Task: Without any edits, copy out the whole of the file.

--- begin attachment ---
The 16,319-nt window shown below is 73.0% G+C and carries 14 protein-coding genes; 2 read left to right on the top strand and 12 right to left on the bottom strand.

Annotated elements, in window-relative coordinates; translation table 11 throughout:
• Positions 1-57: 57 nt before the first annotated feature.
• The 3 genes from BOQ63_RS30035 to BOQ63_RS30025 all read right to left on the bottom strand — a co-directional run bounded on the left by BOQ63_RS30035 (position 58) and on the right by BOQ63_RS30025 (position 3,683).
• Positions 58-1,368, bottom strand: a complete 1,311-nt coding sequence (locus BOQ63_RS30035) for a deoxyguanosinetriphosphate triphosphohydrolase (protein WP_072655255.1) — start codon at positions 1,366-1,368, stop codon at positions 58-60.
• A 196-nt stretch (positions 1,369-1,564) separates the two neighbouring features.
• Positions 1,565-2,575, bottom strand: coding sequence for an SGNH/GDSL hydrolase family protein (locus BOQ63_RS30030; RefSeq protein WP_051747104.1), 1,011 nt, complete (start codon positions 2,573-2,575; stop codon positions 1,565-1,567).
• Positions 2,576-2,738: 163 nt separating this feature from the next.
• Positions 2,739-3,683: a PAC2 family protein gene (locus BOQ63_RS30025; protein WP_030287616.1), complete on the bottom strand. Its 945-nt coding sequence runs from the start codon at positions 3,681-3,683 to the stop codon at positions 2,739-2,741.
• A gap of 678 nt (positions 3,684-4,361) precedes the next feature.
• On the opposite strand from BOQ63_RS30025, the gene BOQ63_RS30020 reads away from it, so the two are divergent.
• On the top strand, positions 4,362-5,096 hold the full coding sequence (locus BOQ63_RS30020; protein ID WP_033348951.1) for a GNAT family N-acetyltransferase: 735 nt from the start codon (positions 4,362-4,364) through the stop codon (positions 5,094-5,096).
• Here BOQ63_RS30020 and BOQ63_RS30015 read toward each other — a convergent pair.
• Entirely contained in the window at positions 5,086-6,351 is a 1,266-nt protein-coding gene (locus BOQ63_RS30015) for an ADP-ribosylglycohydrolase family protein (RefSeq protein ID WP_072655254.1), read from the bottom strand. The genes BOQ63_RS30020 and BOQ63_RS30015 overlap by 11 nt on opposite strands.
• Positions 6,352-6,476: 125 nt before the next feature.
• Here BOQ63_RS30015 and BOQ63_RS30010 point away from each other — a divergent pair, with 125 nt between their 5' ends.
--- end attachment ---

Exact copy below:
The 16,319-nt window shown below is 73.0% G+C and carries 14 protein-coding genes; 2 read left to right on the top strand and 12 right to left on the bottom strand.

Annotated elements, in window-relative coordinates; translation table 11 throughout:
• Positions 1-57: 57 nt before the first annotated feature.
• The 3 genes from BOQ63_RS30035 to BOQ63_RS30025 all read right to left on the bottom strand — a co-directional run bounded on the left by BOQ63_RS30035 (position 58) and on the right by BOQ63_RS30025 (position 3,683).
• Positions 58-1,368, bottom strand: a complete 1,311-nt coding sequence (locus BOQ63_RS30035) for a deoxyguanosinetriphosphate triphosphohydrolase (protein WP_072655255.1) — start codon at positions 1,366-1,368, stop codon at positions 58-60.
• A 196-nt stretch (positions 1,369-1,564) separates the two neighbouring features.
• Positions 1,565-2,575, bottom strand: coding sequence for an SGNH/GDSL hydrolase family protein (locus BOQ63_RS30030; RefSeq protein WP_051747104.1), 1,011 nt, complete (start codon positions 2,573-2,575; stop codon positions 1,565-1,567).
• Positions 2,576-2,738: 163 nt separating this feature from the next.
• Positions 2,739-3,683: a PAC2 family protein gene (locus BOQ63_RS30025; protein WP_030287616.1), complete on the bottom strand. Its 945-nt coding sequence runs from the start codon at positions 3,681-3,683 to the stop codon at positions 2,739-2,741.
• A gap of 678 nt (positions 3,684-4,361) precedes the next feature.
• On the opposite strand from BOQ63_RS30025, the gene BOQ63_RS30020 reads away from it, so the two are divergent.
• On the top strand, positions 4,362-5,096 hold the full coding sequence (locus BOQ63_RS30020; protein ID WP_033348951.1) for a GNAT family N-acetyltransferase: 735 nt from the start codon (positions 4,362-4,364) through the stop codon (positions 5,094-5,096).
• Here BOQ63_RS30020 and BOQ63_RS30015 read toward each other — a convergent pair.
• Entirely contained in the window at positions 5,086-6,351 is a 1,266-nt protein-coding gene (locus BOQ63_RS30015) for an ADP-ribosylglycohydrolase family protein (RefSeq protein ID WP_072655254.1), read from the bottom strand. The genes BOQ63_RS30020 and BOQ63_RS30015 overlap by 11 nt on opposite strands.
• Positions 6,352-6,476: 125 nt before the next feature.
• Here BOQ63_RS30015 and BOQ63_RS30010 point away from each other — a divergent pair, with 125 nt between their 5' ends.